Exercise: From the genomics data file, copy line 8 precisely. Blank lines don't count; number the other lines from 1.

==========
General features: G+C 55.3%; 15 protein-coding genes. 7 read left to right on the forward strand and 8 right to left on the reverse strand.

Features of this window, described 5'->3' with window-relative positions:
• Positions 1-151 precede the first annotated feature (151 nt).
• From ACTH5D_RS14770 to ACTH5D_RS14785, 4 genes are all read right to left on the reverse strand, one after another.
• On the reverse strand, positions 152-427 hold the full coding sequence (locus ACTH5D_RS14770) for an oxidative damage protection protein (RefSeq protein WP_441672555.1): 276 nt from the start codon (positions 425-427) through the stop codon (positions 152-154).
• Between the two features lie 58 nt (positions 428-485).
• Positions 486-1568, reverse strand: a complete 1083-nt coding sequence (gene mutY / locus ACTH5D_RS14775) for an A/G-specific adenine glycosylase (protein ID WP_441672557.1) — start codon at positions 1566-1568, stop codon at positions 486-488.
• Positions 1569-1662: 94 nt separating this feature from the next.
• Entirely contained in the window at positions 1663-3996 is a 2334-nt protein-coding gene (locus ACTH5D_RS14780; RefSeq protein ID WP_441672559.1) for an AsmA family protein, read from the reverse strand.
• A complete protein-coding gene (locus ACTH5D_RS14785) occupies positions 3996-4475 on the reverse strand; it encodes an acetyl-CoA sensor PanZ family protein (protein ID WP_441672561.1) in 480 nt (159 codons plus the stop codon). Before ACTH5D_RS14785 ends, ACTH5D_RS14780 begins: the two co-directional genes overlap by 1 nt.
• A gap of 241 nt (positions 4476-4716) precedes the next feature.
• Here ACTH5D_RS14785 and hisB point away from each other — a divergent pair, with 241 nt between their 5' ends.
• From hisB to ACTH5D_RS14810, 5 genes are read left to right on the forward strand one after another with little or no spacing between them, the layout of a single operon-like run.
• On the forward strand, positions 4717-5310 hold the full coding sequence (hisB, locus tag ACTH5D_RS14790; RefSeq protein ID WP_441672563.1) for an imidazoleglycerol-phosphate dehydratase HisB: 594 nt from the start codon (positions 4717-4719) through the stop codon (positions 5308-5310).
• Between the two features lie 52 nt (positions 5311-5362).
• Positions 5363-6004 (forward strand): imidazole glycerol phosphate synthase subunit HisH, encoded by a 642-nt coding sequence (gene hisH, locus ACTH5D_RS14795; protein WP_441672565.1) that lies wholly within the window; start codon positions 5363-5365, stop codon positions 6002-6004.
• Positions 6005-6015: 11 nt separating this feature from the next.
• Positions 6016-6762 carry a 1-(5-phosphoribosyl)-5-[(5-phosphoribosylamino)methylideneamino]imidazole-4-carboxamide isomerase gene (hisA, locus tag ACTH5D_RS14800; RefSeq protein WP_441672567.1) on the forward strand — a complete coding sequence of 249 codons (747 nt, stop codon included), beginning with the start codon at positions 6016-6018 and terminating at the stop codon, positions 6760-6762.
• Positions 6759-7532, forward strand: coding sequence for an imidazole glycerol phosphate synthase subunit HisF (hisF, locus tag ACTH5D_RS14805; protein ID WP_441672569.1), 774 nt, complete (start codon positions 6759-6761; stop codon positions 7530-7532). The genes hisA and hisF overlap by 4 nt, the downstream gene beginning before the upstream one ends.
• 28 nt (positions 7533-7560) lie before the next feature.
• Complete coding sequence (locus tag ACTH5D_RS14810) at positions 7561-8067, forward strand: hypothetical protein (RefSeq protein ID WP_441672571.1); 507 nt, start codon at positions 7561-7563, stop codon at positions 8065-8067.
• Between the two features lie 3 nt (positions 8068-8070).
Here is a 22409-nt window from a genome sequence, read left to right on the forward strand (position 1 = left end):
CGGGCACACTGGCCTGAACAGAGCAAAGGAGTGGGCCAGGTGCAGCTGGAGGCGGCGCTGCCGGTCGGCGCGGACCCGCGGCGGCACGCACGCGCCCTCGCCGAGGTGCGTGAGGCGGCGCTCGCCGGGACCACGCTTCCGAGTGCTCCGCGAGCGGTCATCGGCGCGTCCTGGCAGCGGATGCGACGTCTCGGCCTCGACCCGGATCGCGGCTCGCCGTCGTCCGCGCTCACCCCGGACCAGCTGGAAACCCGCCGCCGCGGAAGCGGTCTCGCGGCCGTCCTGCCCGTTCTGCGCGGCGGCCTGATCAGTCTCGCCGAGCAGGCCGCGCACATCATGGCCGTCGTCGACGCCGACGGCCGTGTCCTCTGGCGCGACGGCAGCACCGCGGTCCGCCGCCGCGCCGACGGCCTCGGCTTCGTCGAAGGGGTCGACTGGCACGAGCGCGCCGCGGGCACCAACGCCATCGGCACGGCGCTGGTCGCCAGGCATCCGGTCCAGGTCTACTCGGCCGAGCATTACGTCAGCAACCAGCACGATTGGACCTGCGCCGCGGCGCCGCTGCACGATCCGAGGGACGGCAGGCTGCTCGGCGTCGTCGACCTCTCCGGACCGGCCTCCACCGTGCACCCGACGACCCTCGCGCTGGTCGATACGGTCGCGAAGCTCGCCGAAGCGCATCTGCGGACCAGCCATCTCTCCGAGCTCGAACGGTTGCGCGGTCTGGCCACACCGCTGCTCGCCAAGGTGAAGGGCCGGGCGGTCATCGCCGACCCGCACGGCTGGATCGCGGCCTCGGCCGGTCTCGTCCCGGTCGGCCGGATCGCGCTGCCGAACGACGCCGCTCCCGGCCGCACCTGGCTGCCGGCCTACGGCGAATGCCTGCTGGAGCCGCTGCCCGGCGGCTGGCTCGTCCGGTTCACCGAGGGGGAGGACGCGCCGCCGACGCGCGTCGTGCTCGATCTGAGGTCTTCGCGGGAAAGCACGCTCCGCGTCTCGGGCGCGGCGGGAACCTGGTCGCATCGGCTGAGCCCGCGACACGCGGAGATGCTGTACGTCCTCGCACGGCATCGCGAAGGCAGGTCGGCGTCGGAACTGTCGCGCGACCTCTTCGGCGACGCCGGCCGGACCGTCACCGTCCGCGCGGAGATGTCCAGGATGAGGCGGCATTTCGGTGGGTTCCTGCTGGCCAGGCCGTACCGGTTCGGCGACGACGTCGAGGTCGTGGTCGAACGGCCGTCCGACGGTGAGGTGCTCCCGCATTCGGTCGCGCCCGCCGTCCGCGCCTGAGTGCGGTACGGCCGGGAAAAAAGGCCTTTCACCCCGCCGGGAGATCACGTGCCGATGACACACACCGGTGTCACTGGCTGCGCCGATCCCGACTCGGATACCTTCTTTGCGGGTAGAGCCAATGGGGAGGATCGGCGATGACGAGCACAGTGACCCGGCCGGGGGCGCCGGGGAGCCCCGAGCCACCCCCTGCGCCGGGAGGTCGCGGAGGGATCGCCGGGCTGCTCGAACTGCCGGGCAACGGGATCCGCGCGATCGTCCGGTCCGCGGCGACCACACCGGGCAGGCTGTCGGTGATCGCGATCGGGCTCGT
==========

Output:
• Positions 1569-1662: 94 nt separating this feature from the next.